As we highlighted in our Allyship 101 Workshop, finding your role as an advocate is as much about your own position, resources, values, and personality as it is about the cause you’re advocating for. Taking the time to assess all of these areas and the tools you have at your disposal will help you become a better and stronger advocate.

Your Access to Information

The internet makes millions of bits of information available to us in the time that it takes to type some words into a Google search. This creates many different opportunities to grow and learn as a budding or seasoned advocate. Not only can you find information about the cause itself and multiple sides of any topic up for debate, but you can usually find a wealth of advocates with lived experience to learn from.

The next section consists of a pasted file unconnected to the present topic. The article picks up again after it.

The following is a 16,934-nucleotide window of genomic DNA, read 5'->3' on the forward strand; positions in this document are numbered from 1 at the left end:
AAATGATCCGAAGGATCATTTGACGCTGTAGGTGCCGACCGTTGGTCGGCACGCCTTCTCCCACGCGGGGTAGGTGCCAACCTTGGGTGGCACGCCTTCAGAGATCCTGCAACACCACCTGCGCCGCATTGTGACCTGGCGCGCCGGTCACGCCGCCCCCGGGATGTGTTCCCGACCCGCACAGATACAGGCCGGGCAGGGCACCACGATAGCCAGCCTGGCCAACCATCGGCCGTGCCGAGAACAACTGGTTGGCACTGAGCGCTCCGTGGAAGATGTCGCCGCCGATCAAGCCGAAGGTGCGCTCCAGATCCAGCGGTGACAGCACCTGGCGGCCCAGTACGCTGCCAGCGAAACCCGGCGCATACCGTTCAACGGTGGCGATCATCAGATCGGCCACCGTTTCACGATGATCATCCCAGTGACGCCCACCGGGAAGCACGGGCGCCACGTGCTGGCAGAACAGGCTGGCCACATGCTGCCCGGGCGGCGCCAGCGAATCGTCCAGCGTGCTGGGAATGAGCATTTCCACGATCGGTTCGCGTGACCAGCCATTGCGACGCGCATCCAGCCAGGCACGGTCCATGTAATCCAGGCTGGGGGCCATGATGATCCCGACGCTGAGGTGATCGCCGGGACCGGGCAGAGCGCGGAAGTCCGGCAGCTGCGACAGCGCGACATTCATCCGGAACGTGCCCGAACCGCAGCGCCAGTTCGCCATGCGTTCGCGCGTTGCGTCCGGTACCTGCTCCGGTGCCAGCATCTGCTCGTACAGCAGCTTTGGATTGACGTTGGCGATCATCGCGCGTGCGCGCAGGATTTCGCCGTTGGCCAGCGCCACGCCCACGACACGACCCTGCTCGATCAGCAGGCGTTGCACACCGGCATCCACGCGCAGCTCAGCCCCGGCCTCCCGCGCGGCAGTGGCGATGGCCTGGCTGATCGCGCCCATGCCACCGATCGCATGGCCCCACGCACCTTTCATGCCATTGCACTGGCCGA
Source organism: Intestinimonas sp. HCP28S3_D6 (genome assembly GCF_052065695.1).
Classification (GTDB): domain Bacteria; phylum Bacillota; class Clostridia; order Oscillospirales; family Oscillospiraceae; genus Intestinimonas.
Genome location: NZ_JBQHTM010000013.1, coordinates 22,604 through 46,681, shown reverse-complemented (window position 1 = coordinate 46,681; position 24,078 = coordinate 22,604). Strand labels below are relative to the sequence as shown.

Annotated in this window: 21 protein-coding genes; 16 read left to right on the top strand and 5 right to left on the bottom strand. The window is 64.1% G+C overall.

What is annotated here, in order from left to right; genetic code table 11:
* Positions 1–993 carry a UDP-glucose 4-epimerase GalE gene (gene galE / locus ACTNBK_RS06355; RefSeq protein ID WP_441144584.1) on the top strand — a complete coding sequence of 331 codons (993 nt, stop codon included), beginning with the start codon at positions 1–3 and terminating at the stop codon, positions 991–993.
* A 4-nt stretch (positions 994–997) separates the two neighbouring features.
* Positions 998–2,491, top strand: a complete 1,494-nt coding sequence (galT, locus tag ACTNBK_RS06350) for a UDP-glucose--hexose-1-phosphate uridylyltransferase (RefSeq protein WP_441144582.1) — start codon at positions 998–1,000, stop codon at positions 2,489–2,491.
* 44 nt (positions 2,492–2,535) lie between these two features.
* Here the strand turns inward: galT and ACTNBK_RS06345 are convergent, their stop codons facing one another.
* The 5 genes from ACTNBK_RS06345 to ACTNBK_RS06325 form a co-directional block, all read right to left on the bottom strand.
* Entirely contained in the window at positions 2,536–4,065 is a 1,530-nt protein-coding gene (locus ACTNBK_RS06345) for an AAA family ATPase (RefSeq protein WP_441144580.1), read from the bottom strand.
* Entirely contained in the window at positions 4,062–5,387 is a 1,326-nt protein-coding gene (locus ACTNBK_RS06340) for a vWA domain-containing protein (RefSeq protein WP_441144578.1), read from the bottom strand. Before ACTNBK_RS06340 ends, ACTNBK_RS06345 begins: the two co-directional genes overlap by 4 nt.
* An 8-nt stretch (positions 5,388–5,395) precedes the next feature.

If you’re starting out as an advocate, the best first step is to get to reading and learning. Do a web search for an advocacy topic plus the word “toolkit”. This will usually present you with a few different guides with terminology, common mistakes that advocates (at any level) can make, solutions and action points. 

But, it is important to do this in a diligent way where you know where the information is coming from. While there are lots of useful information, there is a lot of misinformation and harmful outlooks out there. Taking advice from the wrong source could have to working against the cause or group that you are trying to advocate for.

When assessing toolkits, look for ones that were written by people from within that community, rather than people who are adjacent to it. For example, a quick search of “Autism Advocacy Toolkit” will likely bring up Autism Speaks as the first organization. While the website for this group might state that they are working to advocate for autistic people, it has been revealed that most autistic people find their methods and tips to be problematic and harmful. If you search for “Autism Speaks Controversy”, you will see many examples of why this is a group to steer clear of. You will also see that even huge corporations like Google fell into the trap of believing they were a good choice of advocates to work with.